In this embodiment, the same effect is obtained as in the aforesaid first embodiment. Further, the contact area with the case 60 and the upper surfaces of the servo pistons 8FL, 78RR and 78RL is larger than when using the first plate spring 100, so wear of parts is prevented and durability of the transmission is further improved.

Both of the above-mentioned embodiments aim to limit the change of speed ratio when the vehicle is pulled in the forward direction. However, the change of speed ratio when the vehicle is being pulled or running under its own inertia in the reverse direction can also be suppressed by reversing the direction of the elastic restoring force of the first plate spring 100, i.e., by for example disposing the first plate spring 100 of the first oil chamber 90B, in the second oil chamber 90A.

The contents of Tokugan Hei 10-174932, with a filing date of Jun. 22, 1998 in Japan, are hereby incorporated by reference.

Although the invention has been described above by reference to certain embodiments of the invention, the invention is not limited to the embodiments described above. Modifications and variations of the embodiments described above will occur to those skilled in the art, in light of the above teachings.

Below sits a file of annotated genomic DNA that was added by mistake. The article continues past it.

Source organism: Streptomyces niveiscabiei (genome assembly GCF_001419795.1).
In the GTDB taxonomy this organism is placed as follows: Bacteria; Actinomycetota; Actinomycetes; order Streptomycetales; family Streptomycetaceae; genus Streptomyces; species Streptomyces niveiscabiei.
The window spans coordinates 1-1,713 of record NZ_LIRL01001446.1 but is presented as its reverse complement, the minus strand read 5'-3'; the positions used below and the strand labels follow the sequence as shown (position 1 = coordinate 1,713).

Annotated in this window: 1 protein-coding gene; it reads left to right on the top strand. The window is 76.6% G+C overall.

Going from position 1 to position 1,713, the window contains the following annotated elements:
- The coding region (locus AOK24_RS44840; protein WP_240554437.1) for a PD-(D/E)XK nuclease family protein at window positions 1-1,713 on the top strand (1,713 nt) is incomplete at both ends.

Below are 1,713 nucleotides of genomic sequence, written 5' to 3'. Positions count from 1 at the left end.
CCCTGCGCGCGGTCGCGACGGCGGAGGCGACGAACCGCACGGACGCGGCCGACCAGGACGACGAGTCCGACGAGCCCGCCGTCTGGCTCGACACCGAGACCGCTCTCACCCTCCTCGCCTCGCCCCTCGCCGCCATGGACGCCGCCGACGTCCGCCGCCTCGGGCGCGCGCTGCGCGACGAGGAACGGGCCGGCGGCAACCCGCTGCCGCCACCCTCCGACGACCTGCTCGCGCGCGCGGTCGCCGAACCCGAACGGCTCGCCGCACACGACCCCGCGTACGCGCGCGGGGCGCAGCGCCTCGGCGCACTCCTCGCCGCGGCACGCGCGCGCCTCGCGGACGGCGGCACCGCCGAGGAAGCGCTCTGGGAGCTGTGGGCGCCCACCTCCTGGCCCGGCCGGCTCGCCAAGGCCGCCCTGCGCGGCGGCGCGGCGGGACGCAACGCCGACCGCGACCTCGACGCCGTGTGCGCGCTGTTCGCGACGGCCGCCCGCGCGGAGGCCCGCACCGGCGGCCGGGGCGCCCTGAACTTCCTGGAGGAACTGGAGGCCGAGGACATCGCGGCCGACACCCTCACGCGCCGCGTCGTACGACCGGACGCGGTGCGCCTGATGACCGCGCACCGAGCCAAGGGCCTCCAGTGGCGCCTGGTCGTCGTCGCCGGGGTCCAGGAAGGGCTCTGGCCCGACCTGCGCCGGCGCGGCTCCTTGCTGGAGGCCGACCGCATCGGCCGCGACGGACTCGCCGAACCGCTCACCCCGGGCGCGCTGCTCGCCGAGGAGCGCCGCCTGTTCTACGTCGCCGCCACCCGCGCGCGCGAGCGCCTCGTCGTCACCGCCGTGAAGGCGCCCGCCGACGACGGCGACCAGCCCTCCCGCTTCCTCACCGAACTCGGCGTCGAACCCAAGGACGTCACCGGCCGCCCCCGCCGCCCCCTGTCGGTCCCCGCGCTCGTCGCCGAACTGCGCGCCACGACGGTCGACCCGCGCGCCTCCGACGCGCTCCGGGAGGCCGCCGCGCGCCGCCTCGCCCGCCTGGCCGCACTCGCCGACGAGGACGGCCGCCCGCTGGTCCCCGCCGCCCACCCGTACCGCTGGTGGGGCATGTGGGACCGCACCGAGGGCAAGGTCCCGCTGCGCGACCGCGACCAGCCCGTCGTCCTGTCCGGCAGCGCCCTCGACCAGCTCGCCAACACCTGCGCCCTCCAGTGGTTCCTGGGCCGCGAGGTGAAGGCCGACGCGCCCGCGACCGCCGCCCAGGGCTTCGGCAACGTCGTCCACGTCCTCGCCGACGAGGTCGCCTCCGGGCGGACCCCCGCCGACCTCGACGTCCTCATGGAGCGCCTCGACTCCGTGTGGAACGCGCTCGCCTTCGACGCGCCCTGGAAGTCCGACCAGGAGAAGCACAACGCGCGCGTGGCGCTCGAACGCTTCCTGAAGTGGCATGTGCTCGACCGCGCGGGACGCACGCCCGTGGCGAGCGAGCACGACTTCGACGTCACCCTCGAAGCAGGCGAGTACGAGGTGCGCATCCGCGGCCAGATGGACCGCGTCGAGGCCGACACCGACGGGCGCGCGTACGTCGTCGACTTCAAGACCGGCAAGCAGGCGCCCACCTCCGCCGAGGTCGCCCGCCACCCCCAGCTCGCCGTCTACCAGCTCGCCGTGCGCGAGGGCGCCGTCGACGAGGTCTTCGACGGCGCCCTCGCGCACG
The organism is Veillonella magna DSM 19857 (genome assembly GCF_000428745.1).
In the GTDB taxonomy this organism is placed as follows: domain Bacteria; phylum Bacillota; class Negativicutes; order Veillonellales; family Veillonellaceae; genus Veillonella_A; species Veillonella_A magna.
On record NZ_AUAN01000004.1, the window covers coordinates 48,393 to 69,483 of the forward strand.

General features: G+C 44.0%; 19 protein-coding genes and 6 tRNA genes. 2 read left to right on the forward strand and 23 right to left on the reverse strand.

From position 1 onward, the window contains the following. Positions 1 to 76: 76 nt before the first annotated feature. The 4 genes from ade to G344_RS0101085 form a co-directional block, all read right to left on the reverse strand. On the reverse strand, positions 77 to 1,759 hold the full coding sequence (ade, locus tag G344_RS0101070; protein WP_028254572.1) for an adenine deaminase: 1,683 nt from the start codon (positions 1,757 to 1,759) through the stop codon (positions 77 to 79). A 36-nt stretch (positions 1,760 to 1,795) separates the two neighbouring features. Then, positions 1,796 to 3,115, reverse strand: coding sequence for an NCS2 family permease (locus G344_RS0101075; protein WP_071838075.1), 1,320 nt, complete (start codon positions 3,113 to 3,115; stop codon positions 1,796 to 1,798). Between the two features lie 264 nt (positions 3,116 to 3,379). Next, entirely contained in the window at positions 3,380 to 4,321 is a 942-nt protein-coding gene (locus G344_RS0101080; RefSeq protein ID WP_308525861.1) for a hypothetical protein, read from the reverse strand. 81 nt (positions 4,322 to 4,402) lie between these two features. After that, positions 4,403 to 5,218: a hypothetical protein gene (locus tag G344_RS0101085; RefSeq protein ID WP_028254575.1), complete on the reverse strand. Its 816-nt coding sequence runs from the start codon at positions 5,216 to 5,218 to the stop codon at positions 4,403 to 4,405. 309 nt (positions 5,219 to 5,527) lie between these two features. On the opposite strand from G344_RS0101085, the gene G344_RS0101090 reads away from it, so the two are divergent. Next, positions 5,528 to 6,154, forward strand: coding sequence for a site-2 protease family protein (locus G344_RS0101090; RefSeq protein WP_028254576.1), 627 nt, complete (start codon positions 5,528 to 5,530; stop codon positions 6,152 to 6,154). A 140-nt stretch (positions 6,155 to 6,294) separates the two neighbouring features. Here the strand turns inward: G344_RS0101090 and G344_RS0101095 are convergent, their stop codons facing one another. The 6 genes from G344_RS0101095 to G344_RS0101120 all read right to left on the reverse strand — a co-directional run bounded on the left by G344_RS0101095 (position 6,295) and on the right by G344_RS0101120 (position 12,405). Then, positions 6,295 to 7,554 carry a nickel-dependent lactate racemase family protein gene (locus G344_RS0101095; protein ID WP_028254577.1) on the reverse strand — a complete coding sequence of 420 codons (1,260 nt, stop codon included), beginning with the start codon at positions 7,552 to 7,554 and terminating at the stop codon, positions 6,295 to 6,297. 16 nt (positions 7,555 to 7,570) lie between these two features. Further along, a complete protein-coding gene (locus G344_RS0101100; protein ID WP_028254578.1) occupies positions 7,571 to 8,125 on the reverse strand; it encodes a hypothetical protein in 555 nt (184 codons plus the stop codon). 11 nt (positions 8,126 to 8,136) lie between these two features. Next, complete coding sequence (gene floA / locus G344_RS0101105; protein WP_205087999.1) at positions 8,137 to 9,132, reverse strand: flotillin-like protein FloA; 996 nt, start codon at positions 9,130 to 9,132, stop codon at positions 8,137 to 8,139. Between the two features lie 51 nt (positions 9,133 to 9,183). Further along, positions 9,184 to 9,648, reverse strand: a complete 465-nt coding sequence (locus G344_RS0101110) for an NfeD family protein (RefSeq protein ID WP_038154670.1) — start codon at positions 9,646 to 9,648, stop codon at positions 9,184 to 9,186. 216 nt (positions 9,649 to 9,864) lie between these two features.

The embodiments of this invention in which an exclusive property or privilege is claimed are defined as follows:

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Classifications
U.S. Classification476/10, 476/42
International ClassificationF16H15/38
Cooperative ClassificationF16H15/38
European ClassificationF16H15/38
Legal Events
DateCodeEventDescription
Aug 17, 1999ASAssignment
Owner name: NISSAN MOTOR CO., LTD., JAPAN
Free format text: ASSIGNMENT OF ASSIGNORS INTEREST;ASSIGNOR:OSHIDARI, TOSHIKAZU;REEL/FRAME:010166/0541
Effective date: 19990708
Jun 30, 2004REMIMaintenance fee reminder mailed
Dec 28, 2004FPAYFee payment
Year of fee payment: 4
Dec 28, 2004SULPSurcharge for late payment
Jun 20, 2005PRDPPatent reinstated due to the acceptance of a late maintenance fee
Effective date: 20050620
Jun 5, 2008FPAYFee payment
Year of fee payment: 8
Jul 23, 2012REMIMaintenance fee reminder mailed
Dec 12, 2012LAPSLapse for failure to pay maintenance fees
Jan 29, 2013FPExpired due to failure to pay maintenance fee
Effective date: 20121212